Well, one or two became three or four more, and our intoxicated duo rambled from public house to coaching inn to hotel. When no longer tolerated in Curry, Ned and his buddy staggered down the main road south towards Charlestown. They’d worked up a big thirst by the time they reached the first bar in Bellaghy – so they had a drink. Onward they trekked. Ned was in Mayo by midnight, in the bright lights of Charlestown. He was now farther away from his wife and family than he had been at breakfast time, but he was in no fit state to go home. Anyway, Ned had hardly made a dent in the proceeds from his cattle sale – so he negotiated the purchase of a few after-hours drinks at Top Dollar provided that he and his comatose friend were granted lodgings for the night. The innkeeper obliged and showed Neary & Currane into a chic barn in the back-yard which had a welcoming hay-loft above. The intrepid duo drank themselves to sleep in the penthouse suite.
When morning came, it was time to attempt to eat something – for the first time in 36 hours. Currane was sent to contact Room Service. The innkeeper’s wife brought out a few boiled eggs and slices of warm soda bread. Soon, the boys were ready to hit the road. Now – Charlestown had many, many hostelries back in those days. Word had spread that Ned was in the locality, and each pub landlord made the Sligo lads more than welcome. “Try this new drink”; “Check out this whiskey from the north”; “Put a bit of soda with it”; “Down in one!”
A second day of celebration passed in no time at all. It was late into the evening before a fracas with some passing tinkers caused a few breakages of glassware and pub furniture. Another sympathetic (and opportunistic) landlady offered bruised Ned and battered Currane a lie-down on her bar-room benches. Another drink-filled day had passed.
The next day, Neary & Currane replenished their bloodstreams with plenty alcohol in Charlestown, but the drinking pace was slowing down. Ned was getting worried about the reception he would get at home from his dear but fearsome wife, Ellen. The local innkeepers read these signals the wrong way and ushered him and Currane out of their doors much faster than the day before. They thought that Ned was running out of money and would soon be seeking credit. This was far from the truth. He still had a pocketful of pound notes. Or maybe it was the smell of Currane’s body odour that made yesterday’s friends turn up their noses.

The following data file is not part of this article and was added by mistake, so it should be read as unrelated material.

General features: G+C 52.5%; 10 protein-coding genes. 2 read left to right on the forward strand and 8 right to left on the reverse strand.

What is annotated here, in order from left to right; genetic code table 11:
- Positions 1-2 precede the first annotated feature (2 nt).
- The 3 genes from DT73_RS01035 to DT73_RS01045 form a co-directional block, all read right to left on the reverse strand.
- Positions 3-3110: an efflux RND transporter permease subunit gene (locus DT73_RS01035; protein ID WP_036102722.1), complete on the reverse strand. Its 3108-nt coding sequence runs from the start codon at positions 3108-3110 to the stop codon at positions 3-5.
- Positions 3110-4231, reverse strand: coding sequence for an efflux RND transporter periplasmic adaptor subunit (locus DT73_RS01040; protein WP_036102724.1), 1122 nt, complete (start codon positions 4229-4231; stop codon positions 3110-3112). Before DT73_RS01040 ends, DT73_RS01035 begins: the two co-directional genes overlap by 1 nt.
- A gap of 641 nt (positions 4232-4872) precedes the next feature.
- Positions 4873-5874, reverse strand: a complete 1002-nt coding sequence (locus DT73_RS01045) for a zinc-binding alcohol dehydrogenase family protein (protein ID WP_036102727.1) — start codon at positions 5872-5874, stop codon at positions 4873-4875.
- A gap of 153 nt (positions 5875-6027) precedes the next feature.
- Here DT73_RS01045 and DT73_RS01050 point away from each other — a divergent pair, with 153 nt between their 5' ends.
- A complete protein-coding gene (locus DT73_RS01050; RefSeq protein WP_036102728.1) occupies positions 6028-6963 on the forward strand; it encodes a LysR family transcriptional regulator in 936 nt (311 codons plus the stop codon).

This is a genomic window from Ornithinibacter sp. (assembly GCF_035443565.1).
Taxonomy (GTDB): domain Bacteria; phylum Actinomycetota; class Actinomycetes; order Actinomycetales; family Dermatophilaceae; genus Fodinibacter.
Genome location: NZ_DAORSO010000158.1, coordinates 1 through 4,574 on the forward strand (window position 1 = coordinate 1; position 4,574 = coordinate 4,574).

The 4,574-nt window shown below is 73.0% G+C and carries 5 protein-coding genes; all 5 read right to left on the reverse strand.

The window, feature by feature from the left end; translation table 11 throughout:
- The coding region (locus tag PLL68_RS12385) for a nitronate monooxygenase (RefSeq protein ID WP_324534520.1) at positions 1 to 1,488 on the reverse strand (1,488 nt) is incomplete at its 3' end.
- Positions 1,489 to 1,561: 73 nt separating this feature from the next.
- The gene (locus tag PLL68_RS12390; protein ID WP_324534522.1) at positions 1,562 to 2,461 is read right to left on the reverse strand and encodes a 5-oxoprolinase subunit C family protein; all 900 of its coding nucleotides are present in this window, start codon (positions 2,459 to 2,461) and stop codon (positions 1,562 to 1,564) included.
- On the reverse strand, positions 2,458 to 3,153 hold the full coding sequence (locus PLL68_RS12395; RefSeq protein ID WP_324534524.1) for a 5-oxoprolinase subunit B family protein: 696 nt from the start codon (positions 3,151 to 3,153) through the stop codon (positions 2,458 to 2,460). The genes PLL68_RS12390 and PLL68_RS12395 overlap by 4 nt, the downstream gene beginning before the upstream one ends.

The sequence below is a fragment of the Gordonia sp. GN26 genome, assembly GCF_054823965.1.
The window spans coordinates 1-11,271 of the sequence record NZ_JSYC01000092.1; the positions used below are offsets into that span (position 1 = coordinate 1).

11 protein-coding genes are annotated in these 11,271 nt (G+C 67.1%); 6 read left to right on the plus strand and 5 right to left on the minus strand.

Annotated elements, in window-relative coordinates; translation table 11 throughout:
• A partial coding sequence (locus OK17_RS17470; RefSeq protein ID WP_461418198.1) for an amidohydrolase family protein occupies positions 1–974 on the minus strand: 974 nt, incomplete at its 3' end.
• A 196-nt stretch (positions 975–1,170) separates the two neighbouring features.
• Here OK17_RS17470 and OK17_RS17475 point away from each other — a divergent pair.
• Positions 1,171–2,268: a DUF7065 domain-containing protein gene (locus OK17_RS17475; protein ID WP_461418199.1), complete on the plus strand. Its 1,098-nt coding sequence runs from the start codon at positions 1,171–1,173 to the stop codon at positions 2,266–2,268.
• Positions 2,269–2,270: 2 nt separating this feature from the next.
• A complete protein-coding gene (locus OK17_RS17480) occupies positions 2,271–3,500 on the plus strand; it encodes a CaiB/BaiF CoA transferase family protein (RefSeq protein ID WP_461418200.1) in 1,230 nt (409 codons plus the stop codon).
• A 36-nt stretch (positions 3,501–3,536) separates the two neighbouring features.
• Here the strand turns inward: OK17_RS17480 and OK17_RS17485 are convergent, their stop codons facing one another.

The poor tailor had a temporary solution to Ned’s woes. “Let’s walk south down to Ballyglass. We’ll get a good welcome at Billy Gallagher’s place. I made him a suit for his wedding.”
“Yes. I remember,” agrees Ned. “A bad suit.”
They got a great welcome at Billy’s bar, with Billy grateful for any midweek passing trade. Similar receptions were experienced at Tommy Murphy’s and Dicky Flynn’s (et al), and in another day or two the Sligo lads had bypassed Knock Shrine, and all its guilt-ridden reminders that Mass had been missed, and they were on the road to Ballyhaunis. In this town, Ned had to admit that funds were getting low. The poor tailor Currane could not contribute a penny, so he reluctantly agreed that a pub crawl homeward was on the cards.
The route home passed back through Charlestown, on the townsfolk’s very own market day. The pub’s were jumping. It would have been ignorant not to thank each innkeeper for their earlier hospitality. And so it passed that Ned Neary spent every last shilling on whiskey and beer … and then trooped home in his worn-out old boots.
Many in the area can still recall or have heard about this world-record pub crawl. Differing reports talk of Ned being away for “over a week”. By my calculations based on the buying power of £20 at 1930’s shop prices, it is more likely that Ned had enough cash to endure a fortnight’s drink-fest for two. It’s a funny story, and on another level, a rather sad story. Just imagine how it felt for Ned’s wife (my grandmother) as she tried to feed herself and her babies – and maintain the farm – with the man of the house away on an unannounced rambling holiday. Somehow, Ned & Ellen remained together for the rest of their long lives, and made more babies. That’s how it was back then. No divorce or separation.
The infamous saga of Ned Neary’s pub crawl is recounted to me every time I bump into Hughie O’Gara, a man who was a neighbour of Tailor Currane. This usually occurs in the Roaring Cock, with Hughie shouting his recollections across the bar in his booming Dalek-like voice for all to hear. As such, the story can never be forgotten locally. Hughie chuckles with laughter, his shoulders bouncing up and down, thinking that he is embarrassing me.
On the contrary, I have turned the tables and I demand that when Hughie next sells two calves for a decent price, then me and he will re-enact the Neary Ramble, although I insist on crashing out at decent 3-star hotels. It’s about time a Gurtermone man paid back his dues to the generous Neary clan, after Currane’s mighty free-loading escapade. I have also told Hughie that I have applied to Mayo Council to get a commemorative Blue Plaque erected in Charlestown, by the horse trough used by Ned for his ablutions, to remember Ned’s distinguished contribution to the Licensed Trade.
As a consequence of all this, Hughie’s weekly chuckle-some greeting to me, in that Dalek voice of his, is always the same:
“Are we going to Char-les-town today?”